Did the critique-er actually want you to add all that stuff, or did they say something like, "I feel the need for more detail, throughout. Just to explain what I mean by 'more detail' I've chosen a representative paragraph, made up some details, and rewritten it as an example."

    I think that the second would be a perfectly valid thing for them to communicate. I think that your original is better than the critique, but I like minimalist writing, and I'm guessing that the critique-er really really doesn't.

    Just as it's valid for the critique-er to present an example for your consideration, it's valid for you to decide, "No; I use a minimalist style and I want to improve my work within the bounds of that style. This example is not relevant to my writing."

    Looking at your paragraph, I would expect that to be your response, and if I were advising the person writing that critique, I would advise them that they're not offering anything that you're likely to benefit from. But they're allowed to offer whatever they want, just as you're allowed to decline their offering.

    Now, when I look at the original paragraph, I see it as (1) minimalist and (2) colloquial. I like the minimalism. I like the idea of time streeeeetching on, of a quiet bland dullness, so that these events are noticed, when under normal circumstances they might not even be perceived. Adding a bunch of frills and gingerbread to the events would give them a false importance that would go against the goal of communicating that dullness. At least, that's what I imagine that this paragraph is for.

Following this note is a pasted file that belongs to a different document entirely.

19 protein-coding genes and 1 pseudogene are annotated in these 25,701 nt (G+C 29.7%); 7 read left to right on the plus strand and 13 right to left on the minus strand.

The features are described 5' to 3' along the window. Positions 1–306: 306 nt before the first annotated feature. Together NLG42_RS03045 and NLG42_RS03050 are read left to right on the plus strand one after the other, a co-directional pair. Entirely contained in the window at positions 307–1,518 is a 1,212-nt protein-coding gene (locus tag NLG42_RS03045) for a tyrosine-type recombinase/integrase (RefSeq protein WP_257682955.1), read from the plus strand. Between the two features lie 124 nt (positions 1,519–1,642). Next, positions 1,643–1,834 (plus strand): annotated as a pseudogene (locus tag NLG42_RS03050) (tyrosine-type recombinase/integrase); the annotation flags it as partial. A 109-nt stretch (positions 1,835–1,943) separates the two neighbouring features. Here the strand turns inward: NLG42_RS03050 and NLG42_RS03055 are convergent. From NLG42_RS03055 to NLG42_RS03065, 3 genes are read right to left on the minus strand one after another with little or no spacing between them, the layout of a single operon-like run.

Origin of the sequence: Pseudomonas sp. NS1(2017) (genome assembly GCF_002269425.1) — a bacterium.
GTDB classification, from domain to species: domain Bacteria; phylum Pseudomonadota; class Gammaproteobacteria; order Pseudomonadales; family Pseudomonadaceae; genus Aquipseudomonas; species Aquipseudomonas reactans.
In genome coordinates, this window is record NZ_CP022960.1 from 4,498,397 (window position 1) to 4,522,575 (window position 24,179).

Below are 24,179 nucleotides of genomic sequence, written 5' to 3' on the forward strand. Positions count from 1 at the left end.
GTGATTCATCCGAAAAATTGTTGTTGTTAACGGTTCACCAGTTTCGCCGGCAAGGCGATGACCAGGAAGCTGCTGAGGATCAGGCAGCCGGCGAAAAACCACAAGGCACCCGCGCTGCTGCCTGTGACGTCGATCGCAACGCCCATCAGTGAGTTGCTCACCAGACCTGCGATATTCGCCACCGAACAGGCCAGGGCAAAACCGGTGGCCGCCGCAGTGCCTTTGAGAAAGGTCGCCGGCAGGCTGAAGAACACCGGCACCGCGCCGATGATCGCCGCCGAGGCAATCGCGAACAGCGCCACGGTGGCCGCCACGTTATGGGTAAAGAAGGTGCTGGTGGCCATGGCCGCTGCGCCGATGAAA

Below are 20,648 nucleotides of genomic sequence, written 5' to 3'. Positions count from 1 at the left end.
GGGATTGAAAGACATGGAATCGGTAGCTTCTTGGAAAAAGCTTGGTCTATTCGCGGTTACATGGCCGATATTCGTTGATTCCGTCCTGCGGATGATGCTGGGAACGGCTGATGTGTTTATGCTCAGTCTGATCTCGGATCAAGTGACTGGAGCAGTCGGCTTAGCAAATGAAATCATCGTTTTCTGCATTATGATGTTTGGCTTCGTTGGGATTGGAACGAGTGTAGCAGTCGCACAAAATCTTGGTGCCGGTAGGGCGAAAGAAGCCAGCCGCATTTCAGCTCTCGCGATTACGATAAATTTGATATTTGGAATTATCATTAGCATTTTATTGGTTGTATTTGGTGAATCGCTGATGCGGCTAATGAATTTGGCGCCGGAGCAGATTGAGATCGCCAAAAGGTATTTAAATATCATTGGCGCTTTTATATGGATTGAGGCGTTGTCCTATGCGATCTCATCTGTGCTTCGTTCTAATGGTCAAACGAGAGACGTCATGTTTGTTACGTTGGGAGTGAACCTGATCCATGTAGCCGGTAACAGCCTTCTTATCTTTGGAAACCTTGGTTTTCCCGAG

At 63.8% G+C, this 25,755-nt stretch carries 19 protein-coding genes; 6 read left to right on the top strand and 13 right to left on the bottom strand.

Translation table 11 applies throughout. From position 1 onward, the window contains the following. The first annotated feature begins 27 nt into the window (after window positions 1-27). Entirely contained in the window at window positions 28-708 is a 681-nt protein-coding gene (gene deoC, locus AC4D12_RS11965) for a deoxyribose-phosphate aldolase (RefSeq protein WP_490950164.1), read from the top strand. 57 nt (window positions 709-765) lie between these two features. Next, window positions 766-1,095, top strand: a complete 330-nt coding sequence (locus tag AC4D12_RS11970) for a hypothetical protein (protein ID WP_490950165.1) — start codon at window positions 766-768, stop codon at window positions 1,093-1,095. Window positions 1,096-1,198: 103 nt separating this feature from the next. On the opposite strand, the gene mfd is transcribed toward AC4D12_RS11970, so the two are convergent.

But I find myself wondering if you intended the colloquialisms. I feel the urge to remove some of what I perceive as colloquial. I have the urge to rewrite it as:

    Sam brought his ankle off his knee. Someone fat rolled down the hall in a wheelchair. A doctor was paged.

    That would, again, be an example. Maybe you wanted the colloquial mood. Maybe my criticism is also not relevant to your writing. But maybe it is.

    I do think that it's better for a critique to try to respect your goals for your writing, when those goals are apparent. But sometimes they're not apparent, and sometimes we just can't quite swallow the idea that someone has a taste that is different from ours. :)

    Answering some of your specific questions, again from my taste and my point of view:

    > The question is: do all the extra details make it undeniably better?

    No. I think they make it worse.

    > Do all the extra beats in the pause produce more tension or less?

    Less. (I wouldn't call them "beats" though. Now I'm wondering which of us has the right definition of "beat".)